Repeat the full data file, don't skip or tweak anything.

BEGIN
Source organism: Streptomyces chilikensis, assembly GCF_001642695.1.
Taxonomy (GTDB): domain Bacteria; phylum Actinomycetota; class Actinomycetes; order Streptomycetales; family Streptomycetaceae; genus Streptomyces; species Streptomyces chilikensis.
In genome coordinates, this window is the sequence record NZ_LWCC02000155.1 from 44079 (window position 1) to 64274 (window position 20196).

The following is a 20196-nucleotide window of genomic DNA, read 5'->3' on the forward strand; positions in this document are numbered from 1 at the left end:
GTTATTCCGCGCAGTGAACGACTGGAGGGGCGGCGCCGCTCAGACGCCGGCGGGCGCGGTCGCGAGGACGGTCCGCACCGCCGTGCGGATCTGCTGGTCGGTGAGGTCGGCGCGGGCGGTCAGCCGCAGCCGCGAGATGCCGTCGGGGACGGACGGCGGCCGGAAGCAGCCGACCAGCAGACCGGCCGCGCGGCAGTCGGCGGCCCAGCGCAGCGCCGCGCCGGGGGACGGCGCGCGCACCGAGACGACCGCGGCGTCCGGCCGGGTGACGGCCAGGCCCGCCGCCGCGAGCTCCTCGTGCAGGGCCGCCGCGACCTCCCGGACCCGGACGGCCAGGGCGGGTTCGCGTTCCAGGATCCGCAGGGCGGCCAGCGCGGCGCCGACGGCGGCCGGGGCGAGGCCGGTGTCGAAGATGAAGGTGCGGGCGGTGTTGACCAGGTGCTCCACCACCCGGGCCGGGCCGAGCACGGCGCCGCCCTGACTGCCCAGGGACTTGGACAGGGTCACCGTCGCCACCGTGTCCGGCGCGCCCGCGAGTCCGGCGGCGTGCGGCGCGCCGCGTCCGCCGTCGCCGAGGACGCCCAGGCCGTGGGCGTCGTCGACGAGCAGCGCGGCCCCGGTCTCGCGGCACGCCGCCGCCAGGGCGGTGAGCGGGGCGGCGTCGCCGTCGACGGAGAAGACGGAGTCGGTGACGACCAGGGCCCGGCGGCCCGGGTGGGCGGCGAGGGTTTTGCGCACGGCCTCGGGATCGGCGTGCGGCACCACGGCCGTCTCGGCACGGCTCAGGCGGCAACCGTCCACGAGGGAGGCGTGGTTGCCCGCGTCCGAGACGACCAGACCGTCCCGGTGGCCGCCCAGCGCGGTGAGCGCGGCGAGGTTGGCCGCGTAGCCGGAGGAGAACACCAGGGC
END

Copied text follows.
Source organism: Streptomyces chilikensis, assembly GCF_001642695.1.
Taxonomy (GTDB): domain Bacteria; phylum Actinomycetota; class Actinomycetes; order Streptomycetales; family Streptomycetaceae; genus Streptomyces; species Streptomyces chilikensis.
In genome coordinates, this window is the sequence record NZ_LWCC02000155.1 from 44079 (window position 1) to 64274 (window position 20196).

The following is a 20196-nucleotide window of genomic DNA, read 5'->3' on the forward strand; positions in this document are numbered from 1 at the left end:
GTTATTCCGCGCAGTGAACGACTGGAGGGGCGGCGCCGCTCAGACGCCGGCGGGCGCGGTCGCGAGGACGGTCCGCACCGCCGTGCGGATCTGCTGGTCGGTGAGGTCGGCGCGGGCGGTCAGCCGCAGCCGCGAGATGCCGTCGGGGACGGACGGCGGCCGGAAGCAGCCGACCAGCAGACCGGCCGCGCGGCAGTCGGCGGCCCAGCGCAGCGCCGCGCCGGGGGACGGCGCGCGCACCGAGACGACCGCGGCGTCCGGCCGGGTGACGGCCAGGCCCGCCGCCGCGAGCTCCTCGTGCAGGGCCGCCGCGACCTCCCGGACCCGGACGGCCAGGGCGGGTTCGCGTTCCAGGATCCGCAGGGCGGCCAGCGCGGCGCCGACGGCGGCCGGGGCGAGGCCGGTGTCGAAGATGAAGGTGCGGGCGGTGTTGACCAGGTGCTCCACCACCCGGGCCGGGCCGAGCACGGCGCCGCCCTGACTGCCCAGGGACTTGGACAGGGTCACCGTCGCCACCGTGTCCGGCGCGCCCGCGAGTCCGGCGGCGTGCGGCGCGCCGCGTCCGCCGTCGCCGAGGACGCCCAGGCCGTGGGCGTCGTCGACGAGCAGCGCGGCCCCGGTCTCGCGGCACGCCGCCGCCAGGGCGGTGAGCGGGGCGGCGTCGCCGTCGACGGAGAAGACGGAGTCGGTGACGACCAGGGCCCGGCGGCCCGGGTGGGCGGCGAGGGTTTTGCGCACGGCCTCGGGATCGGCGTGCGGCACCACGGCCGTCTCGGCACGGCTCAGGCGGCAACCGTCCACGAGGGAGGCGTGGTTGCCCGCGTCCGAGACGACCAGACCGTCCCGGTGGCCGCCCAGCGCGGTGAGCGCGGCGAGGTTGGCCGCGTAGCCGGAGGAGAACACCAGGGC